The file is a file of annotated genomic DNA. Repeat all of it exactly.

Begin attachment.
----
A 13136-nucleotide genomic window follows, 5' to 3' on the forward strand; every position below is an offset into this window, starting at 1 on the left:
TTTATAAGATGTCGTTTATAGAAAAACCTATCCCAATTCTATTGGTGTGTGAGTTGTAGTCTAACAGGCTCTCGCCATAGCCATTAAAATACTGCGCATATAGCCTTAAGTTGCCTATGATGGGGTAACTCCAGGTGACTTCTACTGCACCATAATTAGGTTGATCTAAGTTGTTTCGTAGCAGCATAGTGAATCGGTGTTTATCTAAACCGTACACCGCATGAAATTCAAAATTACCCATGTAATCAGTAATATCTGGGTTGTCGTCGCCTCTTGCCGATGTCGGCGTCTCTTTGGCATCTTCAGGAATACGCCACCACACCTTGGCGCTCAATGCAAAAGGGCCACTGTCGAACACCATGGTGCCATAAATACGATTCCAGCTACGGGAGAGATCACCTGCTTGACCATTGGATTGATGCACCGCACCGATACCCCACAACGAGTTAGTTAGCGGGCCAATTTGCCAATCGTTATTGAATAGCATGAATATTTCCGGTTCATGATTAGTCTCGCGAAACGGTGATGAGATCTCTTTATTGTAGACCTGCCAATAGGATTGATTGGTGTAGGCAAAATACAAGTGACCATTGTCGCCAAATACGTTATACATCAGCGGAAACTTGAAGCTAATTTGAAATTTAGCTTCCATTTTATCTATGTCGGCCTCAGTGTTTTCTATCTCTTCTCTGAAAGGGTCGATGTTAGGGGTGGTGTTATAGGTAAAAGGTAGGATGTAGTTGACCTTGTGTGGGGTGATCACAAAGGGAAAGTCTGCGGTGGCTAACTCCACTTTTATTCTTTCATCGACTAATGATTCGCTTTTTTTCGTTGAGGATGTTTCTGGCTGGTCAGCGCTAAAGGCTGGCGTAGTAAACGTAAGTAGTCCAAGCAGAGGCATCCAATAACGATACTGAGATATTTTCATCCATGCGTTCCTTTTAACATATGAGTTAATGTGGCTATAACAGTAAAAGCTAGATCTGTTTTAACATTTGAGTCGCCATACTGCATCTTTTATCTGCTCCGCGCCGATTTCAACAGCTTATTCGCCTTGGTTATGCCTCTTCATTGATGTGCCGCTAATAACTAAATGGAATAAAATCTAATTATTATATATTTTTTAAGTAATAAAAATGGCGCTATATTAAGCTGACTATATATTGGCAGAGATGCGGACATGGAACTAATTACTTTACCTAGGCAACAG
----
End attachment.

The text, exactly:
A 13136-nucleotide genomic window follows, 5' to 3' on the forward strand; every position below is an offset into this window, starting at 1 on the left:
TTTATAAGATGTCGTTTATAGAAAAACCTATCCCAATTCTATTGGTGTGTGAGTTGTAGTCTAACAGGCTCTCGCCATAGCCATTAAAATACTGCGCATATAGCCTTAAGTTGCCTATGATGGGGTAACTCCAGGTGACTTCTACTGCACCATAATTAGGTTGATCTAAGTTGTTTCGTAGCAGCATAGTGAATCGGTGTTTATCTAAACCGTACACCGCATGAAATTCAAAATTACCCATGTAATCAGTAATATCTGGGTTGTCGTCGCCTCTTGCCGATGTCGGCGTCTCTTTGGCATCTTCAGGAATACGCCACCACACCTTGGCGCTCAATGCAAAAGGGCCACTGTCGAACACCATGGTGCCATAAATACGATTCCAGCTACGGGAGAGATCACCTGCTTGACCATTGGATTGATGCACCGCACCGATACCCCACAACGAGTTAGTTAGCGGGCCAATTTGCCAATCGTTATTGAATAGCATGAATATTTCCGGTTCATGATTAGTCTCGCGAAACGGTGATGAGATCTCTTTATTGTAGACCTGCCAATAGGATTGATTGGTGTAGGCAAAATACAAGTGACCATTGTCGCCAAATACGTTATACATCAGCGGAAACTTGAAGCTAATTTGAAATTTAGCTTCCATTTTATCTATGTCGGCCTCAGTGTTTTCTATCTCTTCTCTGAAAGGGTCGATGTTAGGGGTGGTGTTATAGGTAAAAGGTAGGATGTAGTTGACCTTGTGTGGGGTGATCACAAAGGGAAAGTCTGCGGTGGCTAACTCCACTTTTATTCTTTCATCGACTAATGATTCGCTTTTTTTCGTTGAGGATGTTTCTGGCTGGTCAGCGCTAAAGGCTGGCGTAGTAAACGTAAGTAGTCCAAGCAGAGGCATCCAATAACGATACTGAGATATTTTCATCCATGCGTTCCTTTTAACATATGAGTTAATGTGGCTATAACAGTAAAAGCTAGATCTGTTTTAACATTTGAGTCGCCATACTGCATCTTTTATCTGCTCCGCGCCGATTTCAACAGCTTATTCGCCTTGGTTATGCCTCTTCATTGATGTGCCGCTAATAACTAAATGGAATAAAATCTAATTATTATATATTTTTTAAGTAATAAAAATGGCGCTATATTAAGCTGACTATATATTGGCAGAGATGCGGACATGGAACTAATTACTTTACCTAGGCAACAG